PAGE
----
I struggled with these feelings for a while and then one day I said, enough. I had seen enough adults with issues in my day put their issues, childhood traumas, relationship failures, abandonment issues, past heartbreak etc. on their children. I would NEVER be that kind of parent. I vowed it. My past, is my past. The loss I experienced is my loss, not my kids. It’s not their burden. I want my kids to grow up lightheartedly, believing in everything, with free spirits and loving, kind hearts. The way my mother would have dreamed for me and my sisters to have grown up. That’s the kind of parent I would be. My past, is my story and my children will have their own pain (which I pray with all my heart, is minimal). They will experience their own joy, from their own life and their own experiences.
Now a mother of three amazing kids! I share all my beautiful memories of my mother with my children. They call her Grandma in heaven and we always honor her memory and the incredible woman she was. There are many times I see my mother in the twinkle of my children’s eyes. It’s a beautiful thing when you can see your passed loved ones in your children’s eye. It’s a true gift.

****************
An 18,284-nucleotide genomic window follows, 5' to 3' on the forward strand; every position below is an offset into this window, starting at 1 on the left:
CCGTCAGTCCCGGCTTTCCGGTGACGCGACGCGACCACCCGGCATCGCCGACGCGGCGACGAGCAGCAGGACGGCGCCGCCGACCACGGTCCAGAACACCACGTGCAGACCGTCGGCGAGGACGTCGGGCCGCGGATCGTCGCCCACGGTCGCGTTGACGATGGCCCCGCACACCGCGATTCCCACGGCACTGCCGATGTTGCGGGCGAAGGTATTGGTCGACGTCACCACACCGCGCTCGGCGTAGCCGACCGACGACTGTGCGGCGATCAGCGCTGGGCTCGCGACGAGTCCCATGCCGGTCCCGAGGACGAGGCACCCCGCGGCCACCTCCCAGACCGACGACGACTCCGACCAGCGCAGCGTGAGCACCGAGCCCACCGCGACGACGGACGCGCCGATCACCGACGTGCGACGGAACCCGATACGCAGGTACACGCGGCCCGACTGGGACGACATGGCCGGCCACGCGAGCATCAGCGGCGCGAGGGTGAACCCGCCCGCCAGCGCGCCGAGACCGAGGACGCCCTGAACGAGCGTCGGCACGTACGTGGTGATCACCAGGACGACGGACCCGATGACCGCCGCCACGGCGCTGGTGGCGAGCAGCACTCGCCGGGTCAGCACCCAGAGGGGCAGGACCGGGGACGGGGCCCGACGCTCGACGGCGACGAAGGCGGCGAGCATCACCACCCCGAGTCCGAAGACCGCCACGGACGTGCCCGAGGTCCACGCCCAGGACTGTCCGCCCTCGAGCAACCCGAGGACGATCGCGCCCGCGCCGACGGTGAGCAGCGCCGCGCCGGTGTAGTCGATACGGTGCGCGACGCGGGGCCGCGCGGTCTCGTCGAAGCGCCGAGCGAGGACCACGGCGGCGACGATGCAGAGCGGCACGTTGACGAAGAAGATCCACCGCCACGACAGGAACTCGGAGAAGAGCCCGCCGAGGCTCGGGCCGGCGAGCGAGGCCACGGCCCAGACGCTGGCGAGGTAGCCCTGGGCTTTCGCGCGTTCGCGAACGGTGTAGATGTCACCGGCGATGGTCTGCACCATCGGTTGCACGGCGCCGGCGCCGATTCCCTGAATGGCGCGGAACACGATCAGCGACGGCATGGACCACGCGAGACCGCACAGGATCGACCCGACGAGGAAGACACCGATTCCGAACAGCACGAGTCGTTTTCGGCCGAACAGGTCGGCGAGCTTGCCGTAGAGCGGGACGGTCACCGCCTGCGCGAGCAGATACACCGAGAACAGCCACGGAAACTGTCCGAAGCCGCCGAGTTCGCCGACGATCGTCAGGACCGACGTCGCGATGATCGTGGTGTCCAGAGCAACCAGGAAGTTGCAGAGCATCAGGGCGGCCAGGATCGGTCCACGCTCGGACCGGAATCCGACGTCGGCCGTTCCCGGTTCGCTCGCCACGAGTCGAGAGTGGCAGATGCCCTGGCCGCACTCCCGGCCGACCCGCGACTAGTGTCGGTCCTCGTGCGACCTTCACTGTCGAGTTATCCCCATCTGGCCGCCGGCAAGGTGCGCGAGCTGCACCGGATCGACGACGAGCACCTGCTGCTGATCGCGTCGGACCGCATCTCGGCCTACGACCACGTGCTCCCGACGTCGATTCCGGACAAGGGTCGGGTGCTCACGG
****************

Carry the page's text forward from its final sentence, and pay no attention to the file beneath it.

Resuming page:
I know that I’m one of the lucky ones. There were so many times I literally could have ended up on the street, alone and broken. I thank God, I have two of the most amazing sisters. We are thick as thieves and have each other’s backs always. It was us against the world for a long time. As well as having my amazing girlfriends, I’ve had most of my life. And of course my husband, who is my best friend and my babies who literally rule my world.
Life can be so brutal, painful and treacherous at times, but oh so breathtakingly beautiful, peaceful and amazing as well. I guess my point in sharing is, the worst tragedies and pain can be followed by the most incredible gifts, lessons and also the ability to truly appreciate and enjoy life.
Love today, today is the gift. Tomorrow is not a promise.
Photo: Vanessa Rempel’s personal archive